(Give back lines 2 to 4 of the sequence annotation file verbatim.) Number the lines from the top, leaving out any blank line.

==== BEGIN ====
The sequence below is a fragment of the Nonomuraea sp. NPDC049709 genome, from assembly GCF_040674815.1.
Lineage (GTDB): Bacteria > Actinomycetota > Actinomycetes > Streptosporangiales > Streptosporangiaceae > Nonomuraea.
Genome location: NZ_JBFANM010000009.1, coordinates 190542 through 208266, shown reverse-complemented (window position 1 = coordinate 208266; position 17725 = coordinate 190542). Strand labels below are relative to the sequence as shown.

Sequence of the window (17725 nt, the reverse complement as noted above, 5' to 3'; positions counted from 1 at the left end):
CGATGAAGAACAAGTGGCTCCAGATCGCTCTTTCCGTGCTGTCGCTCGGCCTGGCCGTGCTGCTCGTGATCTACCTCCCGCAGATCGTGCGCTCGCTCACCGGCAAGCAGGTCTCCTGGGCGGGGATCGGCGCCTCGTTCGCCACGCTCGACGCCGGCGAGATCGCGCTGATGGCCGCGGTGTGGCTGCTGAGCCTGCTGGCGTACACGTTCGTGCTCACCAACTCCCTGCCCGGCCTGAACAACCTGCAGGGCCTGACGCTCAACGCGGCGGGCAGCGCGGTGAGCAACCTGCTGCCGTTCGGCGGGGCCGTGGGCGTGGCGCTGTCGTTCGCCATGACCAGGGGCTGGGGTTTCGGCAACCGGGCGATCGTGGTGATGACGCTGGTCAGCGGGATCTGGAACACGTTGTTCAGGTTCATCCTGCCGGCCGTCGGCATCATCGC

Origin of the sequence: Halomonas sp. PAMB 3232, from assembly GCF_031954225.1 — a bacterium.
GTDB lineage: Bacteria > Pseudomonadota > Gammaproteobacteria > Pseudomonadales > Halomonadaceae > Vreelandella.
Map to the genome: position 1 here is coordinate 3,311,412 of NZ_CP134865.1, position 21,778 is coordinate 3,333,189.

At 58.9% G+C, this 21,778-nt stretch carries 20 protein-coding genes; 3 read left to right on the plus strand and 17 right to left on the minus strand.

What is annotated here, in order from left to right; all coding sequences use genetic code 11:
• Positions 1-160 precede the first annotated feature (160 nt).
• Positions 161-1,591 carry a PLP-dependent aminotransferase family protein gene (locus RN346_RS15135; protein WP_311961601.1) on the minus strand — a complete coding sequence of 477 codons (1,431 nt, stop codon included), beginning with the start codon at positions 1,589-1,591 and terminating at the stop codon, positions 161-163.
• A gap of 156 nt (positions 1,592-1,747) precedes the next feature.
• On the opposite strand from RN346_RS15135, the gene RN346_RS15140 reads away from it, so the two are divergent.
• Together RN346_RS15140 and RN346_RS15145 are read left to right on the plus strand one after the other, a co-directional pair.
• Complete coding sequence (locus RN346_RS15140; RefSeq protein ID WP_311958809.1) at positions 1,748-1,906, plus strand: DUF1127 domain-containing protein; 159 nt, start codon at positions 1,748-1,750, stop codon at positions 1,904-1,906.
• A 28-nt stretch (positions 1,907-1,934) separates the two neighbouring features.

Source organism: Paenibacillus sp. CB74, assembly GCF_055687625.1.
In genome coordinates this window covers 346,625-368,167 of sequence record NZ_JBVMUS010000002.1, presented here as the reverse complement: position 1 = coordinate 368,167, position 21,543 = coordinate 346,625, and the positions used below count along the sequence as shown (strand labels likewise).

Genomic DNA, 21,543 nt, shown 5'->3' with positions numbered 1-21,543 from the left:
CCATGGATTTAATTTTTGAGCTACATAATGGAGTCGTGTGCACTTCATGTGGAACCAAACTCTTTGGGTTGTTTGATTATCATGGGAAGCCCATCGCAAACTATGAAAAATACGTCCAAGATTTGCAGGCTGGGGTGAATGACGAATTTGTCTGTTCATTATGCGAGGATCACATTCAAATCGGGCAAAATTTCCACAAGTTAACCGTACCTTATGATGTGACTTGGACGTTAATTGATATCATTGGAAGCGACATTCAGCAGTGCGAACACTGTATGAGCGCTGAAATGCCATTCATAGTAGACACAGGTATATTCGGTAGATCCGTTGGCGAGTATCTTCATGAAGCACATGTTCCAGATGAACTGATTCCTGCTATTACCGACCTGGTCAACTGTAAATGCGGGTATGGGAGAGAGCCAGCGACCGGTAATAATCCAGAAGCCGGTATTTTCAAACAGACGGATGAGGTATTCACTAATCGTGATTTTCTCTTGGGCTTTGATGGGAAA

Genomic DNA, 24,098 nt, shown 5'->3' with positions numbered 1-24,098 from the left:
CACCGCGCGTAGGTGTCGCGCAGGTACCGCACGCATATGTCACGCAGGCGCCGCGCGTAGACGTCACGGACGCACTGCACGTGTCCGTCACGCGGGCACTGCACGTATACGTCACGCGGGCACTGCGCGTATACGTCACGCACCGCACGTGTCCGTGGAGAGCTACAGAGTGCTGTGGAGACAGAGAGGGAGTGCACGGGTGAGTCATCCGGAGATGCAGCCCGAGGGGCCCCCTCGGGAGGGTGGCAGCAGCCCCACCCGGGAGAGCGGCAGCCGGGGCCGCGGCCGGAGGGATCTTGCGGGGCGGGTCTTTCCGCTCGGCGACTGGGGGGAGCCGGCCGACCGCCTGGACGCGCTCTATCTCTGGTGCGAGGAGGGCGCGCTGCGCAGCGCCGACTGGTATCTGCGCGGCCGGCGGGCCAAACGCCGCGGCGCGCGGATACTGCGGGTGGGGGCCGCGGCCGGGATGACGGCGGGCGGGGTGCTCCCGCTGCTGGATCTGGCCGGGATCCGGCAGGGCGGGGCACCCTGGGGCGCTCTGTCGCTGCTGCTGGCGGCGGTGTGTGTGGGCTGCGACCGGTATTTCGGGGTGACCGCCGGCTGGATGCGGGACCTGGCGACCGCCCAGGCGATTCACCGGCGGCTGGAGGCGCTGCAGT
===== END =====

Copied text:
Lineage (GTDB): Bacteria > Actinomycetota > Actinomycetes > Streptosporangiales > Streptosporangiaceae > Nonomuraea.
Genome location: NZ_JBFANM010000009.1, coordinates 190542 through 208266, shown reverse-complemented (window position 1 = coordinate 208266; position 17725 = coordinate 190542). Strand labels below are relative to the sequence as shown.

Sequence of the window (17725 nt, the reverse complement as noted above, 5' to 3'; positions counted from 1 at the left end):